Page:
Skill Level: Preschool Through Grade 2 (Reading and Writing)

Reading and Writing Instruction

Areas of instruction vary depending on individual instructional needs and the age of each student.


Alphabet:  Auditory/Visual Processing (name, sound, formation of lowercase and uppercase letters; rhyming words)

Kindergarten through Grade 2                                                                                                                                                                              

Short Vowels

Sound-spelling relationships, written letters

Short vowels are taught in the order a, i, o, u, e.

Read simple stories with 3-letter words having different vowel sounds in one word.   Write and spell 2-3 letter words with each of the five vowels.

Short vowel words with consonant blends, suffixes, and digraphs.  A consonant digraph is 2 written letters that make 1 sound (shark, lock, cheese, feather, sang).


  • a-apple
  • -ck sock
  • ​sh ship
  • i-igloo
  • th thimble
  • th there
  • ch chair
  • -tch catch
  • ing ring
  • ang bang
  • ink sink
  • ank bank
  • o- octopus
  • ong song
  • u- umbrella
  • ung hung
  • onk honk
  • unk junk
  • e- elephant
  • wh wheel
  • consonant blends
  • quotations, punctuation, possessives, contractions
  • compound words, suffixes, closed-syllable words

Long Vowels

Vowel-consonant-e pattern, with e-e last; moving into the next pattern of sounds: take the consonant out of e-e to make ee (same sound).  Same with other long vowel sounds: ie, oe, ue.

The pattern ee often ends a word, but is more often followed by a consonant while the other vowel combinations always come at the end of words.  This provides a good strategy for spelling. 

The sounds ai and ay function in the same way.  When students see that ai is always followed by a consonant, and ay is at the end of a word or syllable, they gain additional spelling strategies.  

Instruction includes y in the middle of words, having the long e or i sound ( anything, crying).  Likewise, y at the end of words has the long e or i sound (any, cry).  Silent at the end of words is also taught.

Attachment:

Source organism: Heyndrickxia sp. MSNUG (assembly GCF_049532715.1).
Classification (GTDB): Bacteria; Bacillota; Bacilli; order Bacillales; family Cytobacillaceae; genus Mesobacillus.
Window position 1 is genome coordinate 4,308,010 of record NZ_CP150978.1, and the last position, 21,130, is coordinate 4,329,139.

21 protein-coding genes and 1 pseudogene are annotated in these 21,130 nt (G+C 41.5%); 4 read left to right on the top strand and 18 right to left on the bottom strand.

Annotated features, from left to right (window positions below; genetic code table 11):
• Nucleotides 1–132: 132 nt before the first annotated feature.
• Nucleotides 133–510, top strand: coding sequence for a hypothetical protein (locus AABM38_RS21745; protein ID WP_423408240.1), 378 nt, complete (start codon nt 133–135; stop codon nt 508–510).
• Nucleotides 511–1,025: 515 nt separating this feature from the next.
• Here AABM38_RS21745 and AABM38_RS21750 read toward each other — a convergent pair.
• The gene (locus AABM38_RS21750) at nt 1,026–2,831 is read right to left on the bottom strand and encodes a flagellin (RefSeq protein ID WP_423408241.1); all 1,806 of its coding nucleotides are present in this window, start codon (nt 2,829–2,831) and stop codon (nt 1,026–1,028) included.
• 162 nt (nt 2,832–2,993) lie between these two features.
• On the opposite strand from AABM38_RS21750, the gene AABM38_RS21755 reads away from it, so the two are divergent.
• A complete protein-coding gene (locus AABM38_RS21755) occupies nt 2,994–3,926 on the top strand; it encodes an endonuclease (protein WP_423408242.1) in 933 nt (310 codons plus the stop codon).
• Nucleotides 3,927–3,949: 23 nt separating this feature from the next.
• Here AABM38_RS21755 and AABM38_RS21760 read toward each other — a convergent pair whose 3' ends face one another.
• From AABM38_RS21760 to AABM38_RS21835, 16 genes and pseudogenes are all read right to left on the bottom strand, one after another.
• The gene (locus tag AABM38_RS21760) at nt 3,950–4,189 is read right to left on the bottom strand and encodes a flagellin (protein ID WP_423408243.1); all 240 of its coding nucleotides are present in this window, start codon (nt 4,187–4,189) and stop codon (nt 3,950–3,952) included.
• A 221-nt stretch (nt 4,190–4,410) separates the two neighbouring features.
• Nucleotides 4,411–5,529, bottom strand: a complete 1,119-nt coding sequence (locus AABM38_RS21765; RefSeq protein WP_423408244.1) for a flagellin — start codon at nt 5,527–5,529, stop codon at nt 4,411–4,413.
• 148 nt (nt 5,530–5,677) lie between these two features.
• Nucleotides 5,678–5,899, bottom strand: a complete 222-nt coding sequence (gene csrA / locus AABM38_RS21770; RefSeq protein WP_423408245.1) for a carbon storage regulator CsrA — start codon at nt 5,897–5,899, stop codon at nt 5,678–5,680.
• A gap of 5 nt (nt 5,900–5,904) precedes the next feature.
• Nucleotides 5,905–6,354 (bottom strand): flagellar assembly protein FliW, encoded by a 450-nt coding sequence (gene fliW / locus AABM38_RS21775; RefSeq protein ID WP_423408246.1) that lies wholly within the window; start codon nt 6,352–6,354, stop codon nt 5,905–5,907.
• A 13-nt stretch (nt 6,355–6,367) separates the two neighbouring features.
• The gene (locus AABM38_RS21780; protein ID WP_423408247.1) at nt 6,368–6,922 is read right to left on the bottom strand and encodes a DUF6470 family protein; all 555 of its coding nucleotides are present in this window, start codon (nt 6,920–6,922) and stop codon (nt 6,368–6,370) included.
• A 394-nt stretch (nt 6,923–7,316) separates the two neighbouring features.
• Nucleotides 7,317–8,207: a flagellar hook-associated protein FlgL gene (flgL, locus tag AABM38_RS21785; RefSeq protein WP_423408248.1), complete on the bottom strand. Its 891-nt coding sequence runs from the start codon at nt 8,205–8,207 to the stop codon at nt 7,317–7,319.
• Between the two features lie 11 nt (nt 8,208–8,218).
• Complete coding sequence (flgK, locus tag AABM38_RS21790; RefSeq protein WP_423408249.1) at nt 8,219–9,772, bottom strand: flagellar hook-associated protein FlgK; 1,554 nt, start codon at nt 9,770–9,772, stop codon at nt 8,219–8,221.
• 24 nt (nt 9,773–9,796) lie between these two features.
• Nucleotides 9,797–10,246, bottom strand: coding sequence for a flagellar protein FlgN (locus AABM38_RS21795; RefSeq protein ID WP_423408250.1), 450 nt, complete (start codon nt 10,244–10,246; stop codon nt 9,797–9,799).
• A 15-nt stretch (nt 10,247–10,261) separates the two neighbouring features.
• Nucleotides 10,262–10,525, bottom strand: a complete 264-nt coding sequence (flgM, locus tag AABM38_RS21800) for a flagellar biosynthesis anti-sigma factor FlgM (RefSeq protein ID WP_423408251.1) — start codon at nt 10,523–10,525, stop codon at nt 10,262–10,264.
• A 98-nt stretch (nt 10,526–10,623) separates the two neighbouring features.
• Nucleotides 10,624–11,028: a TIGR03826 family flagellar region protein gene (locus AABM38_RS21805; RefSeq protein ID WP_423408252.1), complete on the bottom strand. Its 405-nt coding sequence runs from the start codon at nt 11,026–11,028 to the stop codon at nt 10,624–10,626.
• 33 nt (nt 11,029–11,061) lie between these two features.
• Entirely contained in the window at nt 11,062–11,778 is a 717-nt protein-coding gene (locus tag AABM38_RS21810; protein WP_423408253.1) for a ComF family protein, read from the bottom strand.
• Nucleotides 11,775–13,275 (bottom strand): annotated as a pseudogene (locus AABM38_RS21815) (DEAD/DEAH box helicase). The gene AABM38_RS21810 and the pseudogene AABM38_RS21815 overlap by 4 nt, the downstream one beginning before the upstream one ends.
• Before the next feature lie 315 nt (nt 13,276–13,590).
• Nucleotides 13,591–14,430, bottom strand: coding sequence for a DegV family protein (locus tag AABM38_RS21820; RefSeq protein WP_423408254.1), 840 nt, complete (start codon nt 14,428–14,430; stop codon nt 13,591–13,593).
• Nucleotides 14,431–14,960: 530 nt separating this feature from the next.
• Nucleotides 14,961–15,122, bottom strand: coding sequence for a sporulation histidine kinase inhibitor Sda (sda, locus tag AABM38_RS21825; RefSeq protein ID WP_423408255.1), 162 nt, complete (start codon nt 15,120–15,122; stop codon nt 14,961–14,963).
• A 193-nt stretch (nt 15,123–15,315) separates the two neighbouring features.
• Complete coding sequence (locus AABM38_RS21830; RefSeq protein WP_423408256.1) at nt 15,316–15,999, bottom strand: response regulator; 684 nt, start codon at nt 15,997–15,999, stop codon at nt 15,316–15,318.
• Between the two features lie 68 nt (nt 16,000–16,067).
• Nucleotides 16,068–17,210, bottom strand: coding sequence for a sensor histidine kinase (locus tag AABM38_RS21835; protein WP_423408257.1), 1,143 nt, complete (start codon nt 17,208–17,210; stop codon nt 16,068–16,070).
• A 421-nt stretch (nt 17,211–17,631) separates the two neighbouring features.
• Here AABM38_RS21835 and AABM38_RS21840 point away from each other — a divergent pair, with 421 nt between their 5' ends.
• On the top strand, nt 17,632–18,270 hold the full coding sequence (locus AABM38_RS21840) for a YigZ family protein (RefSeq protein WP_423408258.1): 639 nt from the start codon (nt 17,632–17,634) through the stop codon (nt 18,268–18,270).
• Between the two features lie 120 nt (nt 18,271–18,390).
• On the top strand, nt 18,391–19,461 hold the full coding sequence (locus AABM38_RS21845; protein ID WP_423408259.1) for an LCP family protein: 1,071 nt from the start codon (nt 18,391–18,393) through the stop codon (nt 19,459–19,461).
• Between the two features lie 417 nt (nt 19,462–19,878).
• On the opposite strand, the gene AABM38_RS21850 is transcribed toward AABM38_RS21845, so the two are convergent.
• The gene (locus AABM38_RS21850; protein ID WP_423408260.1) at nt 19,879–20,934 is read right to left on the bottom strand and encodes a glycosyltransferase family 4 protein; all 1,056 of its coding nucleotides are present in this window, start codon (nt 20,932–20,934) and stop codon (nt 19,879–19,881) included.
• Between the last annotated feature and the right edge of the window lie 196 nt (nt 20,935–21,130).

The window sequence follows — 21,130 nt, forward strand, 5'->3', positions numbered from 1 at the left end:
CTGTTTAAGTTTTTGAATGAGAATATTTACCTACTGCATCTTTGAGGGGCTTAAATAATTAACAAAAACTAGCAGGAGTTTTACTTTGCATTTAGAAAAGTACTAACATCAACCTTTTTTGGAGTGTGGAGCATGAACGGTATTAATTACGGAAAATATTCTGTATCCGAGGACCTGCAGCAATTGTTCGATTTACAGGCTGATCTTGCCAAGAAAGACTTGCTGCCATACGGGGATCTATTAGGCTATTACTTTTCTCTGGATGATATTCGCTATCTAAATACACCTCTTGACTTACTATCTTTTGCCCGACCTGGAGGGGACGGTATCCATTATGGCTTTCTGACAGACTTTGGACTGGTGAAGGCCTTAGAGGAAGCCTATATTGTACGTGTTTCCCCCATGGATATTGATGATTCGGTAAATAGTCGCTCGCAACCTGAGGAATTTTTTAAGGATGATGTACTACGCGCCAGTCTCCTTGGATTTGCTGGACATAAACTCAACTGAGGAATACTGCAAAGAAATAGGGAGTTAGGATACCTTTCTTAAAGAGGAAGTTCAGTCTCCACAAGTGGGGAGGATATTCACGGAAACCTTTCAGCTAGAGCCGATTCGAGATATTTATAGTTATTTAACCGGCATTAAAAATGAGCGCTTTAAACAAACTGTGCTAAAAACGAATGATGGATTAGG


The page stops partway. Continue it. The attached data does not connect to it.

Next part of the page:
• a-e rake
  • i-e pin
  • kn knife
  • o-e bone
  • ph phon
  • u-e cube
  • u-e flute
  • e-e Pete
  • ee feet
  • ie tie
  • oe hoe
  • ue barbecue
  • ea dream
  • oa boat
  • ai- rain
  • ay hay
  • distinguish short from long vowels, silent e rule, contractions ('re, 'll)

Vowels Controlled by “r” and “l” 

R-controlled vowels: farmer, fur, nurse, dollar, and swimmer.  L-controlled vowels: tall, still, well.  The phonogram ar is introduced (one of the few sounds in English for which there is only one spelling).  There are two ways to spell the or sound.  Then come the other vowels and combinations to make the common sound er.   Of all of these, er is the most important.  The list of one-syllable words is short, but er comes at the end of many multi-syllable words. 

  • ar star
  • or corn
  • (w) ar warm
  • er fern
  • ir girl
  • ur burn
  • ear- earth
  • (w)or- worm
  • a(l) walk
  • g (e,i, y) angel
  • -dle candle
  • y fly
  • y baby
  • silent (candle)
  • igh
  • root words, suffixes, schwa sound, adjectives

More Vowel Pairs

These phonograms have the same sound: ow - ou,  ew - eu, aw - au.  The ones with u never occur at the end of words (ou, eu, au).  This is another strategy for spelling.

Diphthongs are taught.  This is 1 vowel sound formed by a combination of 2 vowels (point, toy, rain, hay, sauce, moon).  The oi is always followed by a consonant, and oy comes at the end of a word or syllable.

  • oo raccoons
  • oo cook
  • ow show
  • ou mouse
  • ew new
  • aw awesome
  • au haunted
  • oi noisy
  • oy boy
  • ea weather
  • ey money
  • ie piece
  • ou soup

Reading Comprehension

  • Make Connections:  Use prior knowledge from life experiences or other books to relate information from one story to another
  • Make Predictions:  Use information from what is read in a story and personal experiences to guess what might happen next   
  • Use context clues to comprehend new vocabulary words                                                                                               
  • Identify character names and attributes, sequence of events 
  • Recall  the main idea and specific details                                                                                                                                 
  • Draw conclusions                                                                                                                                                     
  • Fluency:  Read with automaticity, speed, no omissions or substitutions, and self-correction.


Writing Instruction

Sentence Construction

Nouns, Pronouns, Articles, Prepositions


Simple Verb Tenses (present, past, future)

Sentence Dictation

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